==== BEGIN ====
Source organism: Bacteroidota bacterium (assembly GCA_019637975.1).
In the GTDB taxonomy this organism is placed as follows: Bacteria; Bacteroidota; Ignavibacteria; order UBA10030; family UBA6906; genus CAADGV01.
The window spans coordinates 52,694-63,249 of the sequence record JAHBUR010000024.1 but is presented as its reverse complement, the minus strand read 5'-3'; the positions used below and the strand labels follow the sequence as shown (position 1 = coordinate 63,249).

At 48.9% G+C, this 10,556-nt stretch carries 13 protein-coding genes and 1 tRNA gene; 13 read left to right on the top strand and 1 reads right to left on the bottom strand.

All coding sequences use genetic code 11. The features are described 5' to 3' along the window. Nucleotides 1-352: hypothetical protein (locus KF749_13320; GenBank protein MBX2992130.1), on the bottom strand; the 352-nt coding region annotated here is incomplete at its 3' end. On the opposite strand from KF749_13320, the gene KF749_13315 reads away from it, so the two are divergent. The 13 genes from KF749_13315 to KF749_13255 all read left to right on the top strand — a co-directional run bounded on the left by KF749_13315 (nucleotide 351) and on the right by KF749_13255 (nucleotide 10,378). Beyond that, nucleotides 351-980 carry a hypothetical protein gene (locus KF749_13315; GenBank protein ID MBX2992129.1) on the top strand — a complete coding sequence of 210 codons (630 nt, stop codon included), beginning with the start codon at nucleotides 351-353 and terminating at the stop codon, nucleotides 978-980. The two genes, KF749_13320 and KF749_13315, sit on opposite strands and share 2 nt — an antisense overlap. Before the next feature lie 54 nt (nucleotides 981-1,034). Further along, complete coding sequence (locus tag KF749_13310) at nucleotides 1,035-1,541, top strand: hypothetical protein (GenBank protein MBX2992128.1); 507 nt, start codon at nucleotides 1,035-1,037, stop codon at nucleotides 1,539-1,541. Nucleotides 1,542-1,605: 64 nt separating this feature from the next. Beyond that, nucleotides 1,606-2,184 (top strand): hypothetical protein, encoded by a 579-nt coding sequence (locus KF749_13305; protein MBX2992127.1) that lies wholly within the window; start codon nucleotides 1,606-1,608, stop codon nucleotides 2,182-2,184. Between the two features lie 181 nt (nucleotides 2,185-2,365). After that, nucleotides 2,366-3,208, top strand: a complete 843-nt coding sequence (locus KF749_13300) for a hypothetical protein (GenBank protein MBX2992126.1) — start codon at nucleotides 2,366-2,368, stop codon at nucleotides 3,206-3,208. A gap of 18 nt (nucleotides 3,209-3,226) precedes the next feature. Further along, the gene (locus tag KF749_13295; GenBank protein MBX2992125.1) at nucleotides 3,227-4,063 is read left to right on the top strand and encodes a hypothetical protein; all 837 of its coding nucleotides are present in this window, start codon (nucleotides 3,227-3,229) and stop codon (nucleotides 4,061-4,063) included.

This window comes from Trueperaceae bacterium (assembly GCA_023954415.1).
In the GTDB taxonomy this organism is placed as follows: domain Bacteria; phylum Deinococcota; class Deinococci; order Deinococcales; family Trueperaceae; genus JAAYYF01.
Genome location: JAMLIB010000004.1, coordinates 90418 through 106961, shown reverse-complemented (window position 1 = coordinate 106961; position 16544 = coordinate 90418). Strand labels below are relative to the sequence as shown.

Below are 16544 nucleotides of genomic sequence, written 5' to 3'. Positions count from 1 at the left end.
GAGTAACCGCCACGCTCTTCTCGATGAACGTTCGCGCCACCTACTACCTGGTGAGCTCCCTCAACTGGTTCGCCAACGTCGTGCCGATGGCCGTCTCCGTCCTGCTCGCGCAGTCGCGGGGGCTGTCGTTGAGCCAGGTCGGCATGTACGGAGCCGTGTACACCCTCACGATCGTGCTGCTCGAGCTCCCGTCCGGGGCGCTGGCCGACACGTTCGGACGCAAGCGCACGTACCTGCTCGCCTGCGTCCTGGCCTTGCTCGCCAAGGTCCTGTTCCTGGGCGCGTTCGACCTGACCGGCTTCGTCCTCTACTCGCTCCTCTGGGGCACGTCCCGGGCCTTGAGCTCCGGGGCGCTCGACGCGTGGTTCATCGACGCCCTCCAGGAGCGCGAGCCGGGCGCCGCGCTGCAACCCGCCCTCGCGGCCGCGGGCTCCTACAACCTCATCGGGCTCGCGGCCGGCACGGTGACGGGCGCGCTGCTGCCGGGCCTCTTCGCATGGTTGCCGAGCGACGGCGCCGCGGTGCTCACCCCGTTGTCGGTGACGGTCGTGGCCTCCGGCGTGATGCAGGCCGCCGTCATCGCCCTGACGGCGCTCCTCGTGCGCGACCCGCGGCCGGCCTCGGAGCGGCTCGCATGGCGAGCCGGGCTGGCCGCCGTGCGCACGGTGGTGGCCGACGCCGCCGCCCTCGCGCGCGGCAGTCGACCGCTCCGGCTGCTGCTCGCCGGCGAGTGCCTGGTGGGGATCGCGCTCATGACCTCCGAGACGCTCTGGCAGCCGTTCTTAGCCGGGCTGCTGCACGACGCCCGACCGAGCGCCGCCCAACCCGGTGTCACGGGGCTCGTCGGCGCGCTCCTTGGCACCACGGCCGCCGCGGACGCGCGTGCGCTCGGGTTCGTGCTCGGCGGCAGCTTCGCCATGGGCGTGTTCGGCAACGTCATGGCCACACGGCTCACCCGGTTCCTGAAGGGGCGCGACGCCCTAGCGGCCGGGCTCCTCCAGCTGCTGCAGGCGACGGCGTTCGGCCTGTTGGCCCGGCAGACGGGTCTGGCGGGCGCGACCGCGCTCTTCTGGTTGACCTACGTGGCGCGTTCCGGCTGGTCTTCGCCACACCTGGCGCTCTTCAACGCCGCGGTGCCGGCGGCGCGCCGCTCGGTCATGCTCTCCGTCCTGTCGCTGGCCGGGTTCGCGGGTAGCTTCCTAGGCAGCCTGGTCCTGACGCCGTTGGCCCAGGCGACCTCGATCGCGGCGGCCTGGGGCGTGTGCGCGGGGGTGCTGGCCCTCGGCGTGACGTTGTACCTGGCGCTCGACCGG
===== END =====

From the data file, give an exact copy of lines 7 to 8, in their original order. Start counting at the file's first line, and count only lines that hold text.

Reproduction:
In the GTDB taxonomy this organism is placed as follows: domain Bacteria; phylum Deinococcota; class Deinococci; order Deinococcales; family Trueperaceae; genus JAAYYF01.
Genome location: JAMLIB010000004.1, coordinates 90418 through 106961, shown reverse-complemented (window position 1 = coordinate 106961; position 16544 = coordinate 90418). Strand labels below are relative to the sequence as shown.